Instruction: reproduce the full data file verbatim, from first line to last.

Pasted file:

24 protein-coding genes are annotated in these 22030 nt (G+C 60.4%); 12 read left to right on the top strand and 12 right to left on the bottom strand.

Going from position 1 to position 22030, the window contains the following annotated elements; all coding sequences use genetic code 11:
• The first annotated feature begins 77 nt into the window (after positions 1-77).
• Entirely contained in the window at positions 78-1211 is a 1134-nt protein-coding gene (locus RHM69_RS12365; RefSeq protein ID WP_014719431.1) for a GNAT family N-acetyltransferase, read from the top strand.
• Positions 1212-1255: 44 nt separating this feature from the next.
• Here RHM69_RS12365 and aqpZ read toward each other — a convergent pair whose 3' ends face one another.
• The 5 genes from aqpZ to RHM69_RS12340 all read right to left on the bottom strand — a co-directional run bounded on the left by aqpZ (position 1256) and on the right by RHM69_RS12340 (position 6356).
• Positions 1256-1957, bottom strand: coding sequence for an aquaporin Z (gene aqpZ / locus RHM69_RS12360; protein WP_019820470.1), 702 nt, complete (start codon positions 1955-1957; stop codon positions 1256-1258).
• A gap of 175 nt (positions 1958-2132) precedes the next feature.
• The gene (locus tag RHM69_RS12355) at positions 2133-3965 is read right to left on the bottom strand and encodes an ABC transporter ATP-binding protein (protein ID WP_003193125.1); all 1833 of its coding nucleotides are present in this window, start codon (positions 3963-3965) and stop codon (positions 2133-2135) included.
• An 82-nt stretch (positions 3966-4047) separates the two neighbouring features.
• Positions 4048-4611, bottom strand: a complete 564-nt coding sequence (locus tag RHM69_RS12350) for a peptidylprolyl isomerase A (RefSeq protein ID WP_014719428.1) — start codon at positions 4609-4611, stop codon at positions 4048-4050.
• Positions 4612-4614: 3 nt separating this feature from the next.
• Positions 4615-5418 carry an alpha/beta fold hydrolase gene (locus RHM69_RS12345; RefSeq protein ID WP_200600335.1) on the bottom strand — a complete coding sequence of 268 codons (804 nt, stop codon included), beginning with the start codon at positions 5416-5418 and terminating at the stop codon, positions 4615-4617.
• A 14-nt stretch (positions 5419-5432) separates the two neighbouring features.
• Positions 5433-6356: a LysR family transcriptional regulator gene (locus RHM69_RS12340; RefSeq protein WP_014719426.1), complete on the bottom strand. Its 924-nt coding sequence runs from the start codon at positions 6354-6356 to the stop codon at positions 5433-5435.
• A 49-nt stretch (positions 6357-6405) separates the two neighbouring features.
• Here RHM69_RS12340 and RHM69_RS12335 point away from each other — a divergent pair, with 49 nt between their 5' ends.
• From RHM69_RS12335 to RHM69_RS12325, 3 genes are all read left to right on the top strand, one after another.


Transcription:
24 protein-coding genes are annotated in these 22030 nt (G+C 60.4%); 12 read left to right on the top strand and 12 right to left on the bottom strand.

Going from position 1 to position 22030, the window contains the following annotated elements; all coding sequences use genetic code 11:
• The first annotated feature begins 77 nt into the window (after positions 1-77).
• Entirely contained in the window at positions 78-1211 is a 1134-nt protein-coding gene (locus RHM69_RS12365; RefSeq protein ID WP_014719431.1) for a GNAT family N-acetyltransferase, read from the top strand.
• Positions 1212-1255: 44 nt separating this feature from the next.
• Here RHM69_RS12365 and aqpZ read toward each other — a convergent pair whose 3' ends face one another.
• The 5 genes from aqpZ to RHM69_RS12340 all read right to left on the bottom strand — a co-directional run bounded on the left by aqpZ (position 1256) and on the right by RHM69_RS12340 (position 6356).
• Positions 1256-1957, bottom strand: coding sequence for an aquaporin Z (gene aqpZ / locus RHM69_RS12360; protein WP_019820470.1), 702 nt, complete (start codon positions 1955-1957; stop codon positions 1256-1258).
• A gap of 175 nt (positions 1958-2132) precedes the next feature.
• The gene (locus tag RHM69_RS12355) at positions 2133-3965 is read right to left on the bottom strand and encodes an ABC transporter ATP-binding protein (protein ID WP_003193125.1); all 1833 of its coding nucleotides are present in this window, start codon (positions 3963-3965) and stop codon (positions 2133-2135) included.
• An 82-nt stretch (positions 3966-4047) separates the two neighbouring features.
• Positions 4048-4611, bottom strand: a complete 564-nt coding sequence (locus tag RHM69_RS12350) for a peptidylprolyl isomerase A (RefSeq protein ID WP_014719428.1) — start codon at positions 4609-4611, stop codon at positions 4048-4050.
• Positions 4612-4614: 3 nt separating this feature from the next.
• Positions 4615-5418 carry an alpha/beta fold hydrolase gene (locus RHM69_RS12345; RefSeq protein ID WP_200600335.1) on the bottom strand — a complete coding sequence of 268 codons (804 nt, stop codon included), beginning with the start codon at positions 5416-5418 and terminating at the stop codon, positions 4615-4617.
• A 14-nt stretch (positions 5419-5432) separates the two neighbouring features.
• Positions 5433-6356: a LysR family transcriptional regulator gene (locus RHM69_RS12340; RefSeq protein WP_014719426.1), complete on the bottom strand. Its 924-nt coding sequence runs from the start codon at positions 6354-6356 to the stop codon at positions 5433-5435.
• A 49-nt stretch (positions 6357-6405) separates the two neighbouring features.
• Here RHM69_RS12340 and RHM69_RS12335 point away from each other — a divergent pair, with 49 nt between their 5' ends.
• From RHM69_RS12335 to RHM69_RS12325, 3 genes are all read left to right on the top strand, one after another.